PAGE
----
The real reason you don’t have time to write

Today I’m reprinting a revised version of a favorite article that appeared on the blog in January 2012. It’s just as relevant today as it was then. Enjoy!

One of the most common excuses I hear from people who say they want to write but aren’t doing it is that they don’t have enough time.

If you’re attached to that excuse, you might not want to keep reading. :)

I see frequent articles on the web about “how to find time to write” — and I’ve even written one of them myself for my ebook (it’s good — you can check it out here). But despite the plethora of advice out there about how to find the time, many aspiring writers are still not getting their butts in their seats and their fingers on the keys. And I know it’s NOT because they haven’t read the right “find the time” article yet.

So what’s happening instead?

What you’re telling yourself instead of writing

If you’re wanting to write, but not doing it, you’re probably telling yourself something along these lines:

I’m too busy — I have too much on my plate already.

Even though I really want to, I just don’t have enough time to write.

I have to have a big block of time to write, and that’s impossible given my schedule.

I’m already exhausted, I can’t add one more thing.

You might even be telling yourself you have more important things to do. You’ve got an endless to-do list, right? And obligations and commitments that are Really Important.

You might be waiting for a whole day off or a Big Block of Writing Time where you can finally sit down and focus on your writing, but when that time comes, you remember that the laundry really needs to get done or that you promised Jane you’d go with her to that party and you don’t have anything to wear so you have to go shopping and while you’re out you remember that you forgot to… Well, you get the picture.

You might also be thinking you need to get farther along in your career and save some money (or get the right writing room or the right computer) before you can devote yourself to your writing career.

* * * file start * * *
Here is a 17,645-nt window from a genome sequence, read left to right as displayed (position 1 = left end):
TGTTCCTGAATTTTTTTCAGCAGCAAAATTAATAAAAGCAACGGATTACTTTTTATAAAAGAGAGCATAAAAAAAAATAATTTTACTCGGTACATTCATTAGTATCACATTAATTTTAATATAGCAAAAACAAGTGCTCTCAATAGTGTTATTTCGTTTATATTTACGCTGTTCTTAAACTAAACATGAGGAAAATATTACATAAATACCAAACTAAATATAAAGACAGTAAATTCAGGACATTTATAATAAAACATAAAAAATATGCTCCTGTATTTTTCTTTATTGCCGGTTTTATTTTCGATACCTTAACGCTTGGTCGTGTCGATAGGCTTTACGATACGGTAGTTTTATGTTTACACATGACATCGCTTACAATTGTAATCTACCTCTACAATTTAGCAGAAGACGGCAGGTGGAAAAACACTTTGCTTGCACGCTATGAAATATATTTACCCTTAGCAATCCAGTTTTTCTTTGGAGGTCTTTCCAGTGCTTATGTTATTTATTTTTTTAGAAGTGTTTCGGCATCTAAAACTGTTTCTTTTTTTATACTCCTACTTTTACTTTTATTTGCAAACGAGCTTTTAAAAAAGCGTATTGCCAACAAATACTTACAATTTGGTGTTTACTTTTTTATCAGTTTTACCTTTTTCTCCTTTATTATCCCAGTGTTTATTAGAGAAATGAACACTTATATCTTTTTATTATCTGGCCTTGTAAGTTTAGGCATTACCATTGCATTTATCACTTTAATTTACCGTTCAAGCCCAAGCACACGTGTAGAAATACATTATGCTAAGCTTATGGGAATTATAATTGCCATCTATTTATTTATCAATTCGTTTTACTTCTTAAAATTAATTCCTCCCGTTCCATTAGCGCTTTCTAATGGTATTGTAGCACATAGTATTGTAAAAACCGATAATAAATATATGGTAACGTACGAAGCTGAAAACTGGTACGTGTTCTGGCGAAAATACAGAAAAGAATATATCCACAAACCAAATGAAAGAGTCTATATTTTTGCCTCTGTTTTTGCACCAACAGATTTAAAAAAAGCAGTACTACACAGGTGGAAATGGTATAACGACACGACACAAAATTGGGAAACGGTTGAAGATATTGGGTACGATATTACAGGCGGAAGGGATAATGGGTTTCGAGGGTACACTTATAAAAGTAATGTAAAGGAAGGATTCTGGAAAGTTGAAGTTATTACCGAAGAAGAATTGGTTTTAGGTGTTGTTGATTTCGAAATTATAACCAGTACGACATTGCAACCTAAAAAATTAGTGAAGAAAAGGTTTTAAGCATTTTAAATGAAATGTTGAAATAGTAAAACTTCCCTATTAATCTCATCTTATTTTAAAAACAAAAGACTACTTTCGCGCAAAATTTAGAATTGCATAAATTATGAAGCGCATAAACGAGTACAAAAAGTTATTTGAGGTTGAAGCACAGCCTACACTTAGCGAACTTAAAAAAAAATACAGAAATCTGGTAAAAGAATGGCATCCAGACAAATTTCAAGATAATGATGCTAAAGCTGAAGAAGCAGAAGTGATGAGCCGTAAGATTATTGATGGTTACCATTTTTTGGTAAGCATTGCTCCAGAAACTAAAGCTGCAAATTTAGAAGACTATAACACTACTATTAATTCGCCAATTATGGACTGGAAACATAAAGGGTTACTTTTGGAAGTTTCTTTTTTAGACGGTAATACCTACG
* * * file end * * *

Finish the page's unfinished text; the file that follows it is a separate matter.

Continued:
But none of these are the real reasons you aren’t writing.

Let me tell you what is true

The real reason you are not writing is because you are scared.

You are scared that you don’t know how to write, or what to write about.

You are scared that your writing won’t be good enough, original enough, or that maybe someone else has already said it better.

You are afraid that your new book concept isn’t going to hold up or that you’ll lose interest part way through.

You are scared to do the hard work of writing, and overwhelmed by the thought of such a big project.

You aren’t sure where to start or what to write about.

You are afraid to do a new kind of writing or venture into new territory, that you won’t be able to do it justice.

You’re scared you might hurt people if you write your truth. Or disappoint them.

This thing about time is just a story

You can go on telling yourself the story that you don’t have time to write if you want to, but we both know it isn’t true.

If writing means as much to you as you say it does, you must learn to overcome your fear so you can make it happen.

Stop looking for TIME and start looking for COURAGE. 

(If you want help check out my Writer’s Circle.)

You can do it. I believe in you.


Design your writing life as a mom (or dad!)

If you’re a parent, having a regular writing routine takes on an additional layer of complexity — especially in the early years. It’s hard enough to handle being a parent (and even more so if you’re ALSO highly sensitive or introverted as many writers are), and if you’ve got a career on top of it, it’s easy to let writing take a back seat to the more pressing day-to-day demands.

The funny thing is that in some ways it’s EASIER to design your writing life as a parent because it requires quite deliberate attention and focus, or it simply won’t happen at all.

Many writers — parents or not — tend to dream of having long, uninterrupted blocks of time to write. What’s fascinating to me about this dream is that 1) it often stops people from writing if they DON’T have it, and 2) it often stops people from writing if they DO have it.

For those you fondly cherishing the dream of long stretches of time to write you might be thinking, “What the heck is she talking about?”

But here’s the thing. What we see quite consistently in the Writer’s Circle is that writers who aren’t writing regularly don’t tend to benefit from having MORE time to write. If anything, they just tend to go into greater paralysis and procrastination.

Why on earth would something like this happen?

We’ve talked about this a lot here, but it’s worth saying again. (And again.) Fear is why writing doesn’t happen.

Big blocks of time simply INCREASE the pressure on writing. Which increases the fear. Which increases the resistance and procrastination. Entire days and weeks can go by and no writing happens.

Looking for big blocks of time is one of the fastest ways into paralysis I’ve seen.

So, writers, and particularly parent writers, let’s just give up that fantasy for now, shall we? At least until your writing habit is so firmly ensconced in your daily routine that expanding your time won’t send you into fits of terror. Or procrastination. (On a side note, that still happens even with the most experienced of writers, so don’t worry too much if it crops up. Just find a way to get back to the writing as quickly as possible.)